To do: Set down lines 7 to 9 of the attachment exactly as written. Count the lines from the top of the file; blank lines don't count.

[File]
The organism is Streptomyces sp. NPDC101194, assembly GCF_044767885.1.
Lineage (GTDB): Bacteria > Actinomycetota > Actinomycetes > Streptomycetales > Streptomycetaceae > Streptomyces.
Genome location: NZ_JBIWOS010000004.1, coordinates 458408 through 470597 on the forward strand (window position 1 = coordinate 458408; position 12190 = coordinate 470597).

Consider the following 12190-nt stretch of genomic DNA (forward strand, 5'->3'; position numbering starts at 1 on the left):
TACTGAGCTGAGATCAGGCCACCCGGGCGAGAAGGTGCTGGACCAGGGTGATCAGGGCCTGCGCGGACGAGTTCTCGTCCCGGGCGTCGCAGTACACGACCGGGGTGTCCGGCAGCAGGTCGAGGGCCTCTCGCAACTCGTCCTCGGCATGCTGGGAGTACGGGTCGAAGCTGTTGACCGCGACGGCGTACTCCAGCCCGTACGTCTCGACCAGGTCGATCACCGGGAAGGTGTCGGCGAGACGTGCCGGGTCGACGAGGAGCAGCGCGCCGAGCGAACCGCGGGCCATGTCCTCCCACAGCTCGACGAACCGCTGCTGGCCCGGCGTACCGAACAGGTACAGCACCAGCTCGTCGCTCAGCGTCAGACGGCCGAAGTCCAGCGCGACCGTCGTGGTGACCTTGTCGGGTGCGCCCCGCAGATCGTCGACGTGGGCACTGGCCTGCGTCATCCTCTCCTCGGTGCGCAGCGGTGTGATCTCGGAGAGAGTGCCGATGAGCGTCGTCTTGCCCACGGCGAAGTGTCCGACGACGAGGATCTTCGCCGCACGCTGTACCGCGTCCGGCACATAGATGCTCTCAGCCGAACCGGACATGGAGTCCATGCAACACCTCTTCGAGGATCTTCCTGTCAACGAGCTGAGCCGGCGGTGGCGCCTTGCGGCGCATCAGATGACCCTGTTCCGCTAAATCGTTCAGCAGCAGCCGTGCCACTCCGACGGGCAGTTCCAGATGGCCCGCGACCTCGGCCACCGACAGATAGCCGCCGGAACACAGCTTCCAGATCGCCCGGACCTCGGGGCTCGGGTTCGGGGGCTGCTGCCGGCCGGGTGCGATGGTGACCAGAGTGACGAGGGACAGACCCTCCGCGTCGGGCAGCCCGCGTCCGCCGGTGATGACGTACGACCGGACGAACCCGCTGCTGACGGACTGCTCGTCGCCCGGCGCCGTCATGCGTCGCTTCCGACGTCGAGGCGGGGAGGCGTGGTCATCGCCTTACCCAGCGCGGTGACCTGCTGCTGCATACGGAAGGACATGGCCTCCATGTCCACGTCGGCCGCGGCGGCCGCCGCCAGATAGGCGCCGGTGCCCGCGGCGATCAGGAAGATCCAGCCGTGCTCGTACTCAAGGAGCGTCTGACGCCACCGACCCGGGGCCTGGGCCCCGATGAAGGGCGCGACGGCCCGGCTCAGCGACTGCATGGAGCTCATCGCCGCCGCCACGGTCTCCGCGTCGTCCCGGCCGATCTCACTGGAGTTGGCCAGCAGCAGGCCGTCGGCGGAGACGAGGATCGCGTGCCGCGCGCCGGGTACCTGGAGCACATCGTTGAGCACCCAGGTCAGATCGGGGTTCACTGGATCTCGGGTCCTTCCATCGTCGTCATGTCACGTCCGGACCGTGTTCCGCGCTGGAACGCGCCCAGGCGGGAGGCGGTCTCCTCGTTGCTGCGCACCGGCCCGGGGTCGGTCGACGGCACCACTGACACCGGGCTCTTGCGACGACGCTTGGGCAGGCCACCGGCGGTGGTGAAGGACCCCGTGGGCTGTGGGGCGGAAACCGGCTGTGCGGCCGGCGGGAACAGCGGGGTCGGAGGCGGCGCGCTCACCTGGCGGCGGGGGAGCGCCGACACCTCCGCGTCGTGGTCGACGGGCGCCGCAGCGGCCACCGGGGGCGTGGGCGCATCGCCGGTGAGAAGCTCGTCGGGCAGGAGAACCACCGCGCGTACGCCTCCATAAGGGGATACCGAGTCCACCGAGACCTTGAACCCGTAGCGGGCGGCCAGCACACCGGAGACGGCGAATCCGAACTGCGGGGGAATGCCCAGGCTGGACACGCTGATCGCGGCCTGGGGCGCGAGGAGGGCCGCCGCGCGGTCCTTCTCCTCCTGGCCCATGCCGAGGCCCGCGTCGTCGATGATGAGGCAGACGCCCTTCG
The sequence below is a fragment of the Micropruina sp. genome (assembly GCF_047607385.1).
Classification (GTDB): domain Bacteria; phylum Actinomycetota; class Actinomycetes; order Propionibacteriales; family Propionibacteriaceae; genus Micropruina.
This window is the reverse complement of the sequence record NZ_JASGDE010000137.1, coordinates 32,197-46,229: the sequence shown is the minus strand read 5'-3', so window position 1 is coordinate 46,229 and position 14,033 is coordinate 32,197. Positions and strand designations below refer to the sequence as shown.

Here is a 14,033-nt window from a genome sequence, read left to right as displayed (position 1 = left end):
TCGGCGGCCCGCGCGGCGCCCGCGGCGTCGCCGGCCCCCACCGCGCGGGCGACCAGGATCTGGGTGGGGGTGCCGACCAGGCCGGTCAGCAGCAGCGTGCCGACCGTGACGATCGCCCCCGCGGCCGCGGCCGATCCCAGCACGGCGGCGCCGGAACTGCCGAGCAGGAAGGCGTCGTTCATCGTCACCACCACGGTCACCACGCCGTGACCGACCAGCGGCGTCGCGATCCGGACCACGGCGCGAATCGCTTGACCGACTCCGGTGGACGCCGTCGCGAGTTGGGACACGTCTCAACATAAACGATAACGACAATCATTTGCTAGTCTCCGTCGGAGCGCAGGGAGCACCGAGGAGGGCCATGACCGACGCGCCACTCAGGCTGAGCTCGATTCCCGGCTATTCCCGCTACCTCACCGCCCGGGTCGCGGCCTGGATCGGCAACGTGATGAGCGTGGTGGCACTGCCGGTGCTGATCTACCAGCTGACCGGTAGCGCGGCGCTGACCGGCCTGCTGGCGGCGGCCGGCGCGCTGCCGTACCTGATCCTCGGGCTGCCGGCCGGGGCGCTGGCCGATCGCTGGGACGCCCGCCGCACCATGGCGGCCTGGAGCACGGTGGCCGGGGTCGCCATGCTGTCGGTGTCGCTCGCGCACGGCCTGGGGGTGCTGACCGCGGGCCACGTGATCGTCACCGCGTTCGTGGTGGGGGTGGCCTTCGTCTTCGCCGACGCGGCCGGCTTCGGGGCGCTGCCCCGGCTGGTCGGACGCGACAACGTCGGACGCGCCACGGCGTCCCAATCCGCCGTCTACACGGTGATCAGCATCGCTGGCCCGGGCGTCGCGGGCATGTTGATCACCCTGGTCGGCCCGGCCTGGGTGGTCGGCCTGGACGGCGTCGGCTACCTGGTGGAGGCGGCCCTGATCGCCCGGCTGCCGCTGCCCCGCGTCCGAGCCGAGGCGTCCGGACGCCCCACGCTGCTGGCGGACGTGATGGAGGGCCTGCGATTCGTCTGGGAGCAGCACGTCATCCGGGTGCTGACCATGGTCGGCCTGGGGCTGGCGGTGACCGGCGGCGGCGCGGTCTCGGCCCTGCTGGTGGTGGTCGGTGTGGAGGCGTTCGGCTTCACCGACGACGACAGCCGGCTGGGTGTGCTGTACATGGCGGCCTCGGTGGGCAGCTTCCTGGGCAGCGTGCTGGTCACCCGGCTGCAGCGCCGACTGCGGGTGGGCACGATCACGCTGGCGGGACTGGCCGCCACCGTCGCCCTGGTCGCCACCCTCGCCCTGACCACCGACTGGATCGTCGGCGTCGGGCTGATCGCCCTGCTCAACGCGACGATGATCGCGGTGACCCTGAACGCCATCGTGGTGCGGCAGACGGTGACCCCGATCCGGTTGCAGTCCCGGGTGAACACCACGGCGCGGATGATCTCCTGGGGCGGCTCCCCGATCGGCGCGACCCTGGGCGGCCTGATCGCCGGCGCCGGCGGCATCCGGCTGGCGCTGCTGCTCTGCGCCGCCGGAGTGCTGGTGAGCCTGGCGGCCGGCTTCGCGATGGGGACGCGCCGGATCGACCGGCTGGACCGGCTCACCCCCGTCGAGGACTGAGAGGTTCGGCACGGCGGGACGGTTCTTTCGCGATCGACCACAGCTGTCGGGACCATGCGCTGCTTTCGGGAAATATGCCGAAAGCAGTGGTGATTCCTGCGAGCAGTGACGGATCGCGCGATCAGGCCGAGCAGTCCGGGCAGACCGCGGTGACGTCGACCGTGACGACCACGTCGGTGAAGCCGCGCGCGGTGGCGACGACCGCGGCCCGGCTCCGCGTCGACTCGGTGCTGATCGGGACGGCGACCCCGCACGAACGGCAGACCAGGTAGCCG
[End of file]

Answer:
Classification (GTDB): domain Bacteria; phylum Actinomycetota; class Actinomycetes; order Propionibacteriales; family Propionibacteriaceae; genus Micropruina.
This window is the reverse complement of the sequence record NZ_JASGDE010000137.1, coordinates 32,197-46,229: the sequence shown is the minus strand read 5'-3', so window position 1 is coordinate 46,229 and position 14,033 is coordinate 32,197. Positions and strand designations below refer to the sequence as shown.

Here is a 14,033-nt window from a genome sequence, read left to right as displayed (position 1 = left end):